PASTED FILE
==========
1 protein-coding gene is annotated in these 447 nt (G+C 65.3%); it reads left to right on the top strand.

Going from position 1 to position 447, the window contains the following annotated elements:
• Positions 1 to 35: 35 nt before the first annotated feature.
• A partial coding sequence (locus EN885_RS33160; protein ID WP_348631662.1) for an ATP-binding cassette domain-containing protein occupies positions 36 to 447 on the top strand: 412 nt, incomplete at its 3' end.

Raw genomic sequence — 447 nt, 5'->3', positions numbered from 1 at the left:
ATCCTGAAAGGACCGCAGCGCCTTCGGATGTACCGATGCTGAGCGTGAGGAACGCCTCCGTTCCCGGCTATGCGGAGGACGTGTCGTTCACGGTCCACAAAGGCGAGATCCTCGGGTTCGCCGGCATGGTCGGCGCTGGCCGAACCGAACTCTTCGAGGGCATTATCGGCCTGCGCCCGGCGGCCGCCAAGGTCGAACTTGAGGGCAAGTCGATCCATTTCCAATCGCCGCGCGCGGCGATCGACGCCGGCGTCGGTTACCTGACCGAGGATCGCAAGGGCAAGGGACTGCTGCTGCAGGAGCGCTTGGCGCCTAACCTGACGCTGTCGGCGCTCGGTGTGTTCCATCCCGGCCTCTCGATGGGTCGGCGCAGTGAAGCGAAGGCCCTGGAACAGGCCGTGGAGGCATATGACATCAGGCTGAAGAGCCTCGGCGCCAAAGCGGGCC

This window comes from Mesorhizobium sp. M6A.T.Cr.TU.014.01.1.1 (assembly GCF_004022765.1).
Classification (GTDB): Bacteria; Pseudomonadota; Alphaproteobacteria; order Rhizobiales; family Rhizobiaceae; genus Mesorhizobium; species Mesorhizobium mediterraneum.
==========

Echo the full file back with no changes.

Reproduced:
1 protein-coding gene is annotated in these 447 nt (G+C 65.3%); it reads left to right on the top strand.

Going from position 1 to position 447, the window contains the following annotated elements:
• Positions 1 to 35: 35 nt before the first annotated feature.
• A partial coding sequence (locus EN885_RS33160; protein ID WP_348631662.1) for an ATP-binding cassette domain-containing protein occupies positions 36 to 447 on the top strand: 412 nt, incomplete at its 3' end.

Raw genomic sequence — 447 nt, 5'->3', positions numbered from 1 at the left:
ATCCTGAAAGGACCGCAGCGCCTTCGGATGTACCGATGCTGAGCGTGAGGAACGCCTCCGTTCCCGGCTATGCGGAGGACGTGTCGTTCACGGTCCACAAAGGCGAGATCCTCGGGTTCGCCGGCATGGTCGGCGCTGGCCGAACCGAACTCTTCGAGGGCATTATCGGCCTGCGCCCGGCGGCCGCCAAGGTCGAACTTGAGGGCAAGTCGATCCATTTCCAATCGCCGCGCGCGGCGATCGACGCCGGCGTCGGTTACCTGACCGAGGATCGCAAGGGCAAGGGACTGCTGCTGCAGGAGCGCTTGGCGCCTAACCTGACGCTGTCGGCGCTCGGTGTGTTCCATCCCGGCCTCTCGATGGGTCGGCGCAGTGAAGCGAAGGCCCTGGAACAGGCCGTGGAGGCATATGACATCAGGCTGAAGAGCCTCGGCGCCAAAGCGGGCC

This window comes from Mesorhizobium sp. M6A.T.Cr.TU.014.01.1.1 (assembly GCF_004022765.1).
Classification (GTDB): Bacteria; Pseudomonadota; Alphaproteobacteria; order Rhizobiales; family Rhizobiaceae; genus Mesorhizobium; species Mesorhizobium mediterraneum.